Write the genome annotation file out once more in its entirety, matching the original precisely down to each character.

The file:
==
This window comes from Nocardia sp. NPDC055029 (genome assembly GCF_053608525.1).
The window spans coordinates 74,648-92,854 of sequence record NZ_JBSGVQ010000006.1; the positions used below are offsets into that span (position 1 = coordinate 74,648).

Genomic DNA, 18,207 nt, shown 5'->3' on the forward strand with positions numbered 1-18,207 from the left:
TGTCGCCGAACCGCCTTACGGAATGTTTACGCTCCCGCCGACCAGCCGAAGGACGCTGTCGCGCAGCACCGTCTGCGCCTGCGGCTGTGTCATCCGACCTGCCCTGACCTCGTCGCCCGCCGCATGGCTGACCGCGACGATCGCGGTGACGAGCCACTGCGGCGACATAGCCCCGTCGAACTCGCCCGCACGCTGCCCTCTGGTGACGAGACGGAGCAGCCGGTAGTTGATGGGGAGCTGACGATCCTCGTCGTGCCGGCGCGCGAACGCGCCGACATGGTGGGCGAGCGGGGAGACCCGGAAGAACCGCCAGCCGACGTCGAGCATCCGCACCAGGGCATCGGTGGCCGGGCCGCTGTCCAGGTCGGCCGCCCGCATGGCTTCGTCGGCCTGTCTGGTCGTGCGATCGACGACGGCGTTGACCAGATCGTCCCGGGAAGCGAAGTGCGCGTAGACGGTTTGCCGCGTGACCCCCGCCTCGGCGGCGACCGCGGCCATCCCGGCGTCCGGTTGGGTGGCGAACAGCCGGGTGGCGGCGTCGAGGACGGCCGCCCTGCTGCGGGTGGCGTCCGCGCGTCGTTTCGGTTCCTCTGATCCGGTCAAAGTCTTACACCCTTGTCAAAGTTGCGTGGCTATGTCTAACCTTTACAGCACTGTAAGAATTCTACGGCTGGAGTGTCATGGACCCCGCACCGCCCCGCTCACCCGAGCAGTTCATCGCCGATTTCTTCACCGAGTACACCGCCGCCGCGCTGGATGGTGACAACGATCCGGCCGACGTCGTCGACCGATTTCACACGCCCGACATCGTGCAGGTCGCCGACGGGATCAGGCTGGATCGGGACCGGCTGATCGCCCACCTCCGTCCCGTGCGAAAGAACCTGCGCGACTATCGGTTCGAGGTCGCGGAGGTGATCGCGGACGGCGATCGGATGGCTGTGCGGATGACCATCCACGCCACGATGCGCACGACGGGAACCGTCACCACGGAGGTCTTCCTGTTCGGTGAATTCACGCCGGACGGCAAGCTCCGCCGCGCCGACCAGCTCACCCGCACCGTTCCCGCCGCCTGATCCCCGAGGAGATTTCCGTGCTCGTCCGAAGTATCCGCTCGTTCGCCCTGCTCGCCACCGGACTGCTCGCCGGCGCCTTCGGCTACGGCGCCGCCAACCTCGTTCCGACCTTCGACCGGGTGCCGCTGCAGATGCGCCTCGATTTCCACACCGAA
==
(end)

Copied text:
This window comes from Nocardia sp. NPDC055029 (genome assembly GCF_053608525.1).
The window spans coordinates 74,648-92,854 of sequence record NZ_JBSGVQ010000006.1; the positions used below are offsets into that span (position 1 = coordinate 74,648).

Genomic DNA, 18,207 nt, shown 5'->3' on the forward strand with positions numbered 1-18,207 from the left:
TGTCGCCGAACCGCCTTACGGAATGTTTACGCTCCCGCCGACCAGCCGAAGGACGCTGTCGCGCAGCACCGTCTGCGCCTGCGGCTGTGTCATCCGACCTGCCCTGACCTCGTCGCCCGCCGCATGGCTGACCGCGACGATCGCGGTGACGAGCCACTGCGGCGACATAGCCCCGTCGAACTCGCCCGCACGCTGCCCTCTGGTGACGAGACGGAGCAGCCGGTAGTTGATGGGGAGCTGACGATCCTCGTCGTGCCGGCGCGCGAACGCGCCGACATGGTGGGCGAGCGGGGAGACCCGGAAGAACCGCCAGCCGACGTCGAGCATCCGCACCAGGGCATCGGTGGCCGGGCCGCTGTCCAGGTCGGCCGCCCGCATGGCTTCGTCGGCCTGTCTGGTCGTGCGATCGACGACGGCGTTGACCAGATCGTCCCGGGAAGCGAAGTGCGCGTAGACGGTTTGCCGCGTGACCCCCGCCTCGGCGGCGACCGCGGCCATCCCGGCGTCCGGTTGGGTGGCGAACAGCCGGGTGGCGGCGTCGAGGACGGCCGCCCTGCTGCGGGTGGCGTCCGCGCGTCGTTTCGGTTCCTCTGATCCGGTCAAAGTCTTACACCCTTGTCAAAGTTGCGTGGCTATGTCTAACCTTTACAGCACTGTAAGAATTCTACGGCTGGAGTGTCATGGACCCCGCACCGCCCCGCTCACCCGAGCAGTTCATCGCCGATTTCTTCACCGAGTACACCGCCGCCGCGCTGGATGGTGACAACGATCCGGCCGACGTCGTCGACCGATTTCACACGCCCGACATCGTGCAGGTCGCCGACGGGATCAGGCTGGATCGGGACCGGCTGATCGCCCACCTCCGTCCCGTGCGAAAGAACCTGCGCGACTATCGGTTCGAGGTCGCGGAGGTGATCGCGGACGGCGATCGGATGGCTGTGCGGATGACCATCCACGCCACGATGCGCACGACGGGAACCGTCACCACGGAGGTCTTCCTGTTCGGTGAATTCACGCCGGACGGCAAGCTCCGCCGCGCCGACCAGCTCACCCGCACCGTTCCCGCCGCCTGATCCCCGAGGAGATTTCCGTGCTCGTCCGAAGTATCCGCTCGTTCGCCCTGCTCGCCACCGGACTGCTCGCCGGCGCCTTCGGCTACGGCGCCGCCAACCTCGTTCCGACCTTCGACCGGGTGCCGCTGCAGATGCGCCTCGATTTCCACACCGAA